And they account for 42 per cent of the workforce and 40 per cent of the Emirate’s GDPNovember 24, 2015 4:32
Plus ça exchange
The democratization of investment in the form of exchange traded funds is arriving in the Middle East. Can they change the investment landscape?
February 21, 2010 4:31 by Emily Meredith
At the end of 2009, the Bahrain Financial Exchange announced a clearing and depository body so multi-asset products can be traded and cleared on the market. Called the BFX Clearing and Depository Corporation, exchange officials say that the body will be established early this year and make it possible for ETFs to be traded on the market.
This is not the first time representatives from the region’s markets have talked about the funds making a debut. In 2008, officials from the Abu Dhabi Exchange said it could list ETFs by the end of the year, but it still does not have any. The Securities and Commodities Authority needs to initiate regulations before markets can list them.
Jordan’s Amman Stock Exchange could also have them listed soon, according to the head of listings at the exchange, Moayyad Hamid. But he said the exchange must resolve technical issues and Jordan needs to develop regulations before any can debut.
Even when those technical measures are in place, the relatively small sizes of the markets here could present problems. “Smaller markets do make it harder to replicate the underlying shares within the ETF, as liquidity is needed to ensure success of trading,” says Barclays Wealth Management’s Jafree.
ETFs have come a long way over the past 20 years. The first incarnation of exchange traded funds was the Index Participation Fund, which mirrored the S&P 500 and was traded on the American Stock Exchange in 1989. It was short lived, but over the past two decades these funds have proliferated and they now cover more customized areas of the market.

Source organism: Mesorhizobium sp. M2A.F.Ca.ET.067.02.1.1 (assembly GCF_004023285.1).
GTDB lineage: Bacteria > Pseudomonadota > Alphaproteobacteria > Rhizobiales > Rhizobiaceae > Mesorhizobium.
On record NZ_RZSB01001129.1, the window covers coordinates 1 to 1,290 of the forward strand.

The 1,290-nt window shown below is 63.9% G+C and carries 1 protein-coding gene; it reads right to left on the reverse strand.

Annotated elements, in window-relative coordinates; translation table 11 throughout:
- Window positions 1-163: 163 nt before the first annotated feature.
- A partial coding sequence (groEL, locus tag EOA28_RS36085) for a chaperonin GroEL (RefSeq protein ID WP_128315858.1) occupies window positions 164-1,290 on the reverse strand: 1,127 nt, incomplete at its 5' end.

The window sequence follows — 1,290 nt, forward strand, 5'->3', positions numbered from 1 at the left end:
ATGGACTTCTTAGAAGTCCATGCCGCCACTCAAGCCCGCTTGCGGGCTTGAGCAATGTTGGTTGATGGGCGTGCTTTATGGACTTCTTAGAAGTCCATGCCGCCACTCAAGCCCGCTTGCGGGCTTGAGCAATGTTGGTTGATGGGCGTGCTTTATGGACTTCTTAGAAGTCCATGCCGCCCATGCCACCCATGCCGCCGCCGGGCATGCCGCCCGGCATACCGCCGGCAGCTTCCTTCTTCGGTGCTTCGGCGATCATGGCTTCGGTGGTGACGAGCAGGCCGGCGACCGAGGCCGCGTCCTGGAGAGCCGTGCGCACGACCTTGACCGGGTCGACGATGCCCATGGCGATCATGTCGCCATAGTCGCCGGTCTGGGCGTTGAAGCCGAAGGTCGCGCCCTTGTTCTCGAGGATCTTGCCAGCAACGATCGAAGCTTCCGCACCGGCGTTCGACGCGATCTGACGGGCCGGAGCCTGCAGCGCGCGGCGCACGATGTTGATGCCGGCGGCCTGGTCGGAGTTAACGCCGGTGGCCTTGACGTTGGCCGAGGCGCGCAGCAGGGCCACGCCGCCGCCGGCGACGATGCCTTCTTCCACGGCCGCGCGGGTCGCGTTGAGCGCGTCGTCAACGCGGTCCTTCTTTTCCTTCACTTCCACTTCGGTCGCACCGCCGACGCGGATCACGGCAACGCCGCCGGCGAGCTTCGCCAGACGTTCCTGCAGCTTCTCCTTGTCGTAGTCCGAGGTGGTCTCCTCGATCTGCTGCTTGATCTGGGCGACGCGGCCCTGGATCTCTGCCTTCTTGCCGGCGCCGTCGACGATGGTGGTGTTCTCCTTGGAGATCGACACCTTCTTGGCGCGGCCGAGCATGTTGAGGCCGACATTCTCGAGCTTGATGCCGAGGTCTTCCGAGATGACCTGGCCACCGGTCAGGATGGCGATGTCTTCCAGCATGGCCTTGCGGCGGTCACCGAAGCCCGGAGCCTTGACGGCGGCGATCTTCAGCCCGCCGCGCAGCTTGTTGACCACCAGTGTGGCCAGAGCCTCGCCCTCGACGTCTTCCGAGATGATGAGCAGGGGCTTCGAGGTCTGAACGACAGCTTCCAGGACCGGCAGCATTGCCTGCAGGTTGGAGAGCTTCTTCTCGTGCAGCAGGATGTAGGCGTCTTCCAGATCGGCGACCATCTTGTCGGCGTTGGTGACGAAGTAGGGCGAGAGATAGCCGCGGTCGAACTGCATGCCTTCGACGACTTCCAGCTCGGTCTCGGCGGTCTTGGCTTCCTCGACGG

“There are lots of reasons that ETFs are positive,” says Patricia Chelley-Steeley, the director of the Aston Center for Research in Experimental Finance at Britain’s Aston University. “It’s a way to hold a diversified portfolio instead of having to invest in a range of securities and the costs are very low.” Chelley-Steeley said that ETFs can also help even out the effects of trading carried out by people with extra information so that armchair investors are not exploited by people who have extra information about the markets. In January, the $1.7 billion takeover of Dubai-based construction company Arabtec by Abu Dhabi investment company Aabar generated controversy after a 33 percent rise in share price in the two weeks before the deal. Officials began investigating whether there had been any insider information leaked.
Data studied by Chelley-Steeley and her colleagues show that investors who hold ETFs are less likely to be exploited in situations such as Arabtec.